We read between the lines, we use context, tone, body language, assumptions, prior experience and much more because the ideas that one person is trying to express to another person are not the same thing as the words used. A map of a territory is not the same thing as the territory, no matter how accurate. Subtleties will be different or missing. No map by itself is sufficient to totally explain a land. No combination of words, however perfectly chosen or numerous, can ever hope to capture the totality of the idea one is attempting to express.
We also cannot help BUT read between the lines because the very processes used by the speaker to translate abstract ideas and experiences into words are not identical to the processes the hearer will use to translate those finite words (and tone, body language, etc) back into an abstract understanding. We have to draw on contexts constantly to make sense of what is said because no two people have the exact same background, the exact same understanding of any event, any word.
P.D. Ouspensky has written in..I believe the Psychology of Man's Possible Evolution how ridiculous communication can be for just these reasons.
answered 11 Aug '10, 22:14
Maybe the words are written in a way to cause us to go deeper to discern the meaning or read between the lines because by doing so we go deeper within our own being to discern what it means to each of us as an individual and by so doing we each can take our own truth from the words. And as Fred so rightly pointed out there may be more than one meaning contained therein but each of us will interpret exactly what is right for us.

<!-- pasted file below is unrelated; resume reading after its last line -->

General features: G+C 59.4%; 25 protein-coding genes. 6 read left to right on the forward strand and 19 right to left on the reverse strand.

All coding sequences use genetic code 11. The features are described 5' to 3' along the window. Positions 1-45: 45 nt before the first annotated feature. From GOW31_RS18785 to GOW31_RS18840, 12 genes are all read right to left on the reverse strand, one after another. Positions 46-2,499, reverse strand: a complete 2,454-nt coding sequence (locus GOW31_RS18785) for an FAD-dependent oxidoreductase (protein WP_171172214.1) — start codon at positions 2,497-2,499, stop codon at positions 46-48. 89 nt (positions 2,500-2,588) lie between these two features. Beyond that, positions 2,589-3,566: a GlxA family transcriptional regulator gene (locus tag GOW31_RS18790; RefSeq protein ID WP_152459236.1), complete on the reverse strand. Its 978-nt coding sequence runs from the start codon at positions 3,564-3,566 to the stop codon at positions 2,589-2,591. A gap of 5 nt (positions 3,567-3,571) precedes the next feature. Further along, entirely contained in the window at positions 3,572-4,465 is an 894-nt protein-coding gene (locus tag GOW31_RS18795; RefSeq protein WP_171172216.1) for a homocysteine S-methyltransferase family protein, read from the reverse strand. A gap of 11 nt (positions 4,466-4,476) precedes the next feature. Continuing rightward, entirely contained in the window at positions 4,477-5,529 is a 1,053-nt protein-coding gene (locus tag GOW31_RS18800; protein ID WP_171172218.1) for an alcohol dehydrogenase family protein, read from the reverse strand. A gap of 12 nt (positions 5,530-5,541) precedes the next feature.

answered 11 Aug '10, 01:39
I see the key in the concept of Meta-communication.
Etymologicaly, the term derives from meta (gr. meta= "after") added to root notion 'communication'. E.g. "metaphysics", suggesting 'beyond' physical world, or for expressing the changing, transformation, transcending.
Meta-communication is a form of communication that means different things at different levels, much pending on context, what and how much intends to express or to suggest the communicator and abilities of receptor. In the writ language, some of tools are the "nuance" of selected word within multiple possibilities serving the same meaning, punctuation marks, topics of sentences, etc. For the life language, it is add, the mimics - especialy the expressions of sight, body attitude, and pantomimics, again "nuances" of voice etc.
More about metacommunication (only some sources):
Book "Communication and Metacommunication in Human Development" by Iaan Valsiner;
NLP uses intensively meta-communication, also as-named "street"-hypnosis (see Google).
It says that, along his evolution, man used communication (language) for exprime himself - initialy, but leter, more for hide himself.
answered 11 Aug '10, 09:53